Generating Unique Codes



  • I've got a situation where some instructors of courses want
    enrollment in those courses to be limited to people who've been given
    some sort of invitation code.  That's easy enough to do, but what I'm
    curious about is the best way to generate unique invitation codes. 
    Currently, I have a page where the instructor can select one of his or
    her courses, enter the number of invitation codes to generate, and then
    a stored procedure generates that number of invitation codes, using the
    NewID() function which returns a UUID, for that course.  I think
    this'll work fine, but I can see some of the instructors not liking the
    fact that the invitation codes are 32 characters long.

     

    How would you all go about generating unique (per course) invitation codes that are shorter than UUIDs.  Of course, the invitation codes shouldn't be easily guessable.



  • well, I know nothing about the system you are using, but I woudln't use codes like that.  I would add a list of students who are allowed to register for the class that only the professor can change. 

     

    if you can't do that then why not just do a random number generator?  



  • [quote user="tster"]

    well, I know nothing about the system you are using, but I woudln't use codes like that.  I would add a list of students who are allowed to register for the class that only the professor can change. 

     

    if you can't do that then why not just do a random number generator?  

    [/quote]

     

    That's a fine idea, but the instructors need to be able to give out invitation codes without having to wait for all the people they want to give them to to register with the site first.

     

    I thought about using some sort of random number generator, but then I'd get a situation like this:
     

           1. Generate a random number

           2. If we've already got that number in the list, start over at Step 1

           3. Add the random number to the list

           4. Repeat NumberOfCodesNeeded times

     

    where, although it's incredibly unlikely, we could get stuck on Steps 1 and 2 for eternity.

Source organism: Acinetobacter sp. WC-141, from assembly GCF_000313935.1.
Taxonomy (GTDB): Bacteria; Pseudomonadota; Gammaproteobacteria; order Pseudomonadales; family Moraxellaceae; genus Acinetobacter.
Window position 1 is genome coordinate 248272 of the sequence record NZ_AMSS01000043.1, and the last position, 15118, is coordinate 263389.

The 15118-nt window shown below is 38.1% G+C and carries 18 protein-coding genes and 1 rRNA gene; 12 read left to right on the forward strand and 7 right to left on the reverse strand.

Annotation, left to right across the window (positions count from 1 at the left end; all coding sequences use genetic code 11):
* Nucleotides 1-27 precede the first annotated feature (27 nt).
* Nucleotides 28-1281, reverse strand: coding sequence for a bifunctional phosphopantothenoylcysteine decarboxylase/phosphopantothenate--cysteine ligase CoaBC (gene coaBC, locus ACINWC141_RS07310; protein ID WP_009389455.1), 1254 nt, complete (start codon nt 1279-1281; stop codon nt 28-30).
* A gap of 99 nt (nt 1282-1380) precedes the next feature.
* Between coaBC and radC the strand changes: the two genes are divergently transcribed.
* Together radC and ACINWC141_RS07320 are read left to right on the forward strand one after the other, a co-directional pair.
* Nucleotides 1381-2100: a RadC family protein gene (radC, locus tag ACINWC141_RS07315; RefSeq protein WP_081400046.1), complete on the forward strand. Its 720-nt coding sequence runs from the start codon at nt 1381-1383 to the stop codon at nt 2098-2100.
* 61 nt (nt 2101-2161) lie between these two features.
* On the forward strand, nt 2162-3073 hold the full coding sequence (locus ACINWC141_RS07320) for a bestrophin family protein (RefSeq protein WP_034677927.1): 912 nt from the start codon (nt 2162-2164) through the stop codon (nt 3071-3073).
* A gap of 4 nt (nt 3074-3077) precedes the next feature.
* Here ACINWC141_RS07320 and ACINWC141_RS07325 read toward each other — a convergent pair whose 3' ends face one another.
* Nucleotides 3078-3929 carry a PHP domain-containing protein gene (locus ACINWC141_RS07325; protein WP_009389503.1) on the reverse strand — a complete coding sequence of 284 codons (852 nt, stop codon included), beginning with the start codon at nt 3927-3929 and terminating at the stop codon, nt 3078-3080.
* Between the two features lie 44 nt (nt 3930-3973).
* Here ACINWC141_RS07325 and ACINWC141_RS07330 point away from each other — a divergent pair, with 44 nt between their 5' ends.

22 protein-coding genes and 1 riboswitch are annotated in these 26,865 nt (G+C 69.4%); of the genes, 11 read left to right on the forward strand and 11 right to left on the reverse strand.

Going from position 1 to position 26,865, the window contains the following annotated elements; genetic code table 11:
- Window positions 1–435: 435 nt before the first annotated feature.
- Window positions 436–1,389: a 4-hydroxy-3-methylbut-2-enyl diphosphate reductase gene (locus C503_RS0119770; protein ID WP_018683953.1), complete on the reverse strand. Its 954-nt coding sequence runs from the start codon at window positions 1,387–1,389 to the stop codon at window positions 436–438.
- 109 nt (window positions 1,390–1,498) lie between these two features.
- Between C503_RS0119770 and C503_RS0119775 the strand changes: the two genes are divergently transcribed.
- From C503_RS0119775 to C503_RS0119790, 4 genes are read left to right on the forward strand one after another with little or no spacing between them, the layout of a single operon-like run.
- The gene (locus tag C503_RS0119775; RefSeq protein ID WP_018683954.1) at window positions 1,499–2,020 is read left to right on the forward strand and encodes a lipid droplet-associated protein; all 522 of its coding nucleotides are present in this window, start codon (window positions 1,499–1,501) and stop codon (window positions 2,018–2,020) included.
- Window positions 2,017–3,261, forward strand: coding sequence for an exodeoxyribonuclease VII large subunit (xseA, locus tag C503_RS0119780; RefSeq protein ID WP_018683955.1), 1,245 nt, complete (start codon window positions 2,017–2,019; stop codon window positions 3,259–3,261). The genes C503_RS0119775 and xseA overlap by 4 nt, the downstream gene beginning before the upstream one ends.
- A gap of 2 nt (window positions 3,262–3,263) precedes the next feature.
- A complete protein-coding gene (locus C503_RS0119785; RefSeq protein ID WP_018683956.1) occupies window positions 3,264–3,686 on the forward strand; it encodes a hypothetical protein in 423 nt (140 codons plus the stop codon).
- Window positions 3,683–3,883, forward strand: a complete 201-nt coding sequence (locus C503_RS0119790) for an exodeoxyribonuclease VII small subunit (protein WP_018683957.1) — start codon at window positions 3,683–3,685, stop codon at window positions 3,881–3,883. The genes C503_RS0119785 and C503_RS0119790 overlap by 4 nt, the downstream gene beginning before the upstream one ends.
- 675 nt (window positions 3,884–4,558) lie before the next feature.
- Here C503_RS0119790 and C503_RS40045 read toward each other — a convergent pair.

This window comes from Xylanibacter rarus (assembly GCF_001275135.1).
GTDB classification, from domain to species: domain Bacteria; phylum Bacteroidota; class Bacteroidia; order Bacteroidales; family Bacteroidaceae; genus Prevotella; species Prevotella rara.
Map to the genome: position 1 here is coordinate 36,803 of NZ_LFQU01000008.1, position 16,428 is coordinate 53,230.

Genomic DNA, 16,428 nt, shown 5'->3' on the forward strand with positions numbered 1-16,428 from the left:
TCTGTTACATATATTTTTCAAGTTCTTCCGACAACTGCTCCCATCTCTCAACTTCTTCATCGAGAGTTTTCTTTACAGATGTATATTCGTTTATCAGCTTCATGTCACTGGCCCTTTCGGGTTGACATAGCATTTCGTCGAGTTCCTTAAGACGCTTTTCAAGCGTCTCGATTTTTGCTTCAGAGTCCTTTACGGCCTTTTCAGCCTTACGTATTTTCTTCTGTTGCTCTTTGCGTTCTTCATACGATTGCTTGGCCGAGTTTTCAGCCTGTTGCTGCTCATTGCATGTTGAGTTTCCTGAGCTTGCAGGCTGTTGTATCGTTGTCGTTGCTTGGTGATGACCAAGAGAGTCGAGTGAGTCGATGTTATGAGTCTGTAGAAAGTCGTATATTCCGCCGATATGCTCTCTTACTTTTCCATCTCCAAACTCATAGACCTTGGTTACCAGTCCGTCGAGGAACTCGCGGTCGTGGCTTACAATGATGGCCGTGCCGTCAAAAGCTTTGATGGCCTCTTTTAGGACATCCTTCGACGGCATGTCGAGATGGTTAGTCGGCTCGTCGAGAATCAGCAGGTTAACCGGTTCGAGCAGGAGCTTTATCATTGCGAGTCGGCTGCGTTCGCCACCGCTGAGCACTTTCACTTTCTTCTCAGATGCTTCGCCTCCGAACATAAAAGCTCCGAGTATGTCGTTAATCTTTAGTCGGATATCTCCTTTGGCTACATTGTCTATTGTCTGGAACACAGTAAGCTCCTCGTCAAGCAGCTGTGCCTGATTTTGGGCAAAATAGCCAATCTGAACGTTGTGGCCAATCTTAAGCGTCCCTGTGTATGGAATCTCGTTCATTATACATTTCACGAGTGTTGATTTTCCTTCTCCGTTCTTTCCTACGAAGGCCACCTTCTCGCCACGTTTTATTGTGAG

• [quote user="UncleMidriff"][quote user="tster"]

    well, I know nothing about the system you are using, but I woudln't use codes like that.  I would add a list of students who are allowed to register for the class that only the professor can change. 

     

    if you can't do that then why not just do a random number generator?  

    [/quote]

     

    That's a fine idea, but the instructors need to be able to give out invitation codes without having to wait for all the people they want to give them to to register with the site first.

     

    I thought about using some sort of random number generator, but then I'd get a situation like this:
     

           1. Generate a random number

           2. If we've already got that number in the list, start over at Step 1

           3. Add the random number to the list

           4. Repeat NumberOfCodesNeeded times

     

    where, although it's incredibly unlikely, we could get stuck on Steps 1 and 2 for eternity.

    [/quote]
    No need to have them register before assigning them to a class.  Simpy pre-create accounts for all relevant students and make the registration process into an account activation process.  Use their school-assigned email for the activation code for the account to prevent one student from taking another student's account.  Then you will have a system based on authentication and authorization instead of shared secrets.  This is far simpler to maintain.



  • [quote user="UncleMidriff"]

    How would you all go about generating unique (per course) invitation codes that are shorter than UUIDs.  Of course, the invitation codes shouldn't be easily guessable.[/quote]

    1. Generate a random sequence of chars.

    2. Get the next auto-incremented number.

    3. Mix the two in a predefined way.

    Eg.

    1. sd3kea

    2. 000001

    3. sd3kea000001 or s000d300kea1 etc...

    This way 1. Gets you a random key that is hard to guess and 2. Gets you uniqueness.

     

     



  • [quote user="jsmith"]No need to have them register before assigning them to a class.  Simpy pre-create accounts for all relevant students and make the registration process into an account activation process.  Use their school-assigned email for the activation code for the account to prevent one student from taking another student's account.  Then you will have a system based on authentication and authorization instead of shared secrets.  This is far simpler to maintain.[/quote]

     

    Perhaps I should explain the situation a bit better.